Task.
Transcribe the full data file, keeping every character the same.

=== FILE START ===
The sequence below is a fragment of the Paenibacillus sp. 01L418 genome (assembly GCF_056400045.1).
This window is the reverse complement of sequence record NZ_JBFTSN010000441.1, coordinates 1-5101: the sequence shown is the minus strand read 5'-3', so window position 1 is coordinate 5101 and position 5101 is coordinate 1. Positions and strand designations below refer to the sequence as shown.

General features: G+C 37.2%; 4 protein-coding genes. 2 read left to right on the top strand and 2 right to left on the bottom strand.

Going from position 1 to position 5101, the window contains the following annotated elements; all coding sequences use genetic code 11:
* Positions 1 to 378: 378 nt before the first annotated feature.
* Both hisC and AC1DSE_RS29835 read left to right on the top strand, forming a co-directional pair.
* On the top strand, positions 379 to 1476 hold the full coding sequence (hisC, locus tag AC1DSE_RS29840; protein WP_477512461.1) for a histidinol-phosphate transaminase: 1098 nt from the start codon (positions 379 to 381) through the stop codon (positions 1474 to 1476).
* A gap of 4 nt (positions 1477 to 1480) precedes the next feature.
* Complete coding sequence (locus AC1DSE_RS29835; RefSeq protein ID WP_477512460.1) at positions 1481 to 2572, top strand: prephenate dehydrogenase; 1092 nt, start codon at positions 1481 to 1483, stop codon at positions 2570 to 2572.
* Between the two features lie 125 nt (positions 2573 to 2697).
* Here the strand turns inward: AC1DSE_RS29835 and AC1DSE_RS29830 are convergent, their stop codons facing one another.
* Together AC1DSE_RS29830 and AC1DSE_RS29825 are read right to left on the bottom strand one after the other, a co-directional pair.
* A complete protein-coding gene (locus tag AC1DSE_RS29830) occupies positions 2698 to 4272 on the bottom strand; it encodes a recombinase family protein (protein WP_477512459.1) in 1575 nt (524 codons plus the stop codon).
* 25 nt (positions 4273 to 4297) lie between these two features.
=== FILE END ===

The sequence below is a fragment of the Paenibacillus sp. 01L418 genome (assembly GCF_056400045.1).
This window is the reverse complement of sequence record NZ_JBFTSN010000441.1, coordinates 1-5101: the sequence shown is the minus strand read 5'-3', so window position 1 is coordinate 5101 and position 5101 is coordinate 1. Positions and strand designations below refer to the sequence as shown.

General features: G+C 37.2%; 4 protein-coding genes. 2 read left to right on the top strand and 2 right to left on the bottom strand.

Going from position 1 to position 5101, the window contains the following annotated elements; all coding sequences use genetic code 11:
* Positions 1 to 378: 378 nt before the first annotated feature.
* Both hisC and AC1DSE_RS29835 read left to right on the top strand, forming a co-directional pair.
* On the top strand, positions 379 to 1476 hold the full coding sequence (hisC, locus tag AC1DSE_RS29840; protein WP_477512461.1) for a histidinol-phosphate transaminase: 1098 nt from the start codon (positions 379 to 381) through the stop codon (positions 1474 to 1476).
* A gap of 4 nt (positions 1477 to 1480) precedes the next feature.
* Complete coding sequence (locus AC1DSE_RS29835; RefSeq protein ID WP_477512460.1) at positions 1481 to 2572, top strand: prephenate dehydrogenase; 1092 nt, start codon at positions 1481 to 1483, stop codon at positions 2570 to 2572.
* Between the two features lie 125 nt (positions 2573 to 2697).
* Here the strand turns inward: AC1DSE_RS29835 and AC1DSE_RS29830 are convergent, their stop codons facing one another.
* Together AC1DSE_RS29830 and AC1DSE_RS29825 are read right to left on the bottom strand one after the other, a co-directional pair.
* A complete protein-coding gene (locus tag AC1DSE_RS29830) occupies positions 2698 to 4272 on the bottom strand; it encodes a recombinase family protein (protein WP_477512459.1) in 1575 nt (524 codons plus the stop codon).
* 25 nt (positions 4273 to 4297) lie between these two features.